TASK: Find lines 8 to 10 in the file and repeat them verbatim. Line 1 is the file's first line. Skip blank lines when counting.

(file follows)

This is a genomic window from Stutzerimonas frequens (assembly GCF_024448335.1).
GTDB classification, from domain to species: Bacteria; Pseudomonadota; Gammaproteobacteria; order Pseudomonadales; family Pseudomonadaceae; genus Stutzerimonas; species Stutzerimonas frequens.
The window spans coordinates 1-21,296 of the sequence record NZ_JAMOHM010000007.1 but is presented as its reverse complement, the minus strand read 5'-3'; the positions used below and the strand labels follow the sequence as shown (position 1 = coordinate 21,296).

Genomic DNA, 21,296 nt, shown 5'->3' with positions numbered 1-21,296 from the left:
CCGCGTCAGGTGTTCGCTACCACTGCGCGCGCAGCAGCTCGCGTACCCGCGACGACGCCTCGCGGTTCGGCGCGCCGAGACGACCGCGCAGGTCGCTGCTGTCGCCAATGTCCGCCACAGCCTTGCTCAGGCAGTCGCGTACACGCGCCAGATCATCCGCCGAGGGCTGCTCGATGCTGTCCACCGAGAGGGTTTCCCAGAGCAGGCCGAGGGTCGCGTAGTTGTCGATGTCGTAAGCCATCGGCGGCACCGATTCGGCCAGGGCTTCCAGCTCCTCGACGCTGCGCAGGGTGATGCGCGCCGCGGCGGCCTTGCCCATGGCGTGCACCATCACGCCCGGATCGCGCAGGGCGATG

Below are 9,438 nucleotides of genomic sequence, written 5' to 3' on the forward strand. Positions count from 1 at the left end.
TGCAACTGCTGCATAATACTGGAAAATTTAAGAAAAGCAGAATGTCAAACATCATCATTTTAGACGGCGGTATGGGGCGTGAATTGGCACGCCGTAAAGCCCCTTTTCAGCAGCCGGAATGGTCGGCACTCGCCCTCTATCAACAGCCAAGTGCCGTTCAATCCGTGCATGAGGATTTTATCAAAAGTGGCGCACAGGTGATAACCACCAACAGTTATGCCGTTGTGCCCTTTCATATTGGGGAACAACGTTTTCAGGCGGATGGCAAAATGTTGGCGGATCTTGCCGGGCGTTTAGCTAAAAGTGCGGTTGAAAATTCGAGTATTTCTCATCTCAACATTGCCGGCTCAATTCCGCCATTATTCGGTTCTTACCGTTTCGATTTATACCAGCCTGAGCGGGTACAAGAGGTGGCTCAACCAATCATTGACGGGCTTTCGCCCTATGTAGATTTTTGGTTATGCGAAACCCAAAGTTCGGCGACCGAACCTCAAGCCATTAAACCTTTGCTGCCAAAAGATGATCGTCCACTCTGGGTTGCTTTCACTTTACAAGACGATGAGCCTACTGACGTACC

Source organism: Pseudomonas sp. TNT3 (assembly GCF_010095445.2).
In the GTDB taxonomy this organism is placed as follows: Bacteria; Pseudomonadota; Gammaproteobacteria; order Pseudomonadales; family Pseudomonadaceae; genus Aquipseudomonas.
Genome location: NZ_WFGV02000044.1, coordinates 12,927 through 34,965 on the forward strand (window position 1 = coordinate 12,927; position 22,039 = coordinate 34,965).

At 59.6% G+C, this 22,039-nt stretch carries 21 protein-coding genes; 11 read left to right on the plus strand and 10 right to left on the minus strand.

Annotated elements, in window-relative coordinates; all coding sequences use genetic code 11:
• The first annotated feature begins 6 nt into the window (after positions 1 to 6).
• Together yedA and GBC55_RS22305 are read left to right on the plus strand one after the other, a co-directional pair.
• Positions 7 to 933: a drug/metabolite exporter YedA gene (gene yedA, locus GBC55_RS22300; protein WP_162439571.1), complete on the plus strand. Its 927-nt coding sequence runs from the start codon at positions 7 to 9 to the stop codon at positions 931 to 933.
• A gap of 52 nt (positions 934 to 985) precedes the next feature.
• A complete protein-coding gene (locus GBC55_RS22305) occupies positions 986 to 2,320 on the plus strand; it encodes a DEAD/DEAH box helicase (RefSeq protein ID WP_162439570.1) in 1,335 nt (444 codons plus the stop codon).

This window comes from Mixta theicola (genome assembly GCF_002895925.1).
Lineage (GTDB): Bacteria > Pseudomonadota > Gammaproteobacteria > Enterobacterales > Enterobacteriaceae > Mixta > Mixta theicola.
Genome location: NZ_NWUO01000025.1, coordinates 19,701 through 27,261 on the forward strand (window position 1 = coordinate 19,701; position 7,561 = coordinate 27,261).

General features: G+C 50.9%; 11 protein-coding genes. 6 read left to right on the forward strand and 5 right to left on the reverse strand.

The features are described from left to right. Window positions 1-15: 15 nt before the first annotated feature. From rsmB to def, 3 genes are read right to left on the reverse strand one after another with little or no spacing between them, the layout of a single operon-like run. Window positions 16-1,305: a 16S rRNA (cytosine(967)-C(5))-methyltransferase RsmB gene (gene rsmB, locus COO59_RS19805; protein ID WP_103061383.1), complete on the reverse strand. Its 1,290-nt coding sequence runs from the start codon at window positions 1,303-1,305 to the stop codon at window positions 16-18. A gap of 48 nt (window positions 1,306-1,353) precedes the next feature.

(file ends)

Source organism: Pseudomonas sp. TNT3 (assembly GCF_010095445.2).
In the GTDB taxonomy this organism is placed as follows: Bacteria; Pseudomonadota; Gammaproteobacteria; order Pseudomonadales; family Pseudomonadaceae; genus Aquipseudomonas.
Genome location: NZ_WFGV02000044.1, coordinates 12,927 through 34,965 on the forward strand (window position 1 = coordinate 12,927; position 22,039 = coordinate 34,965).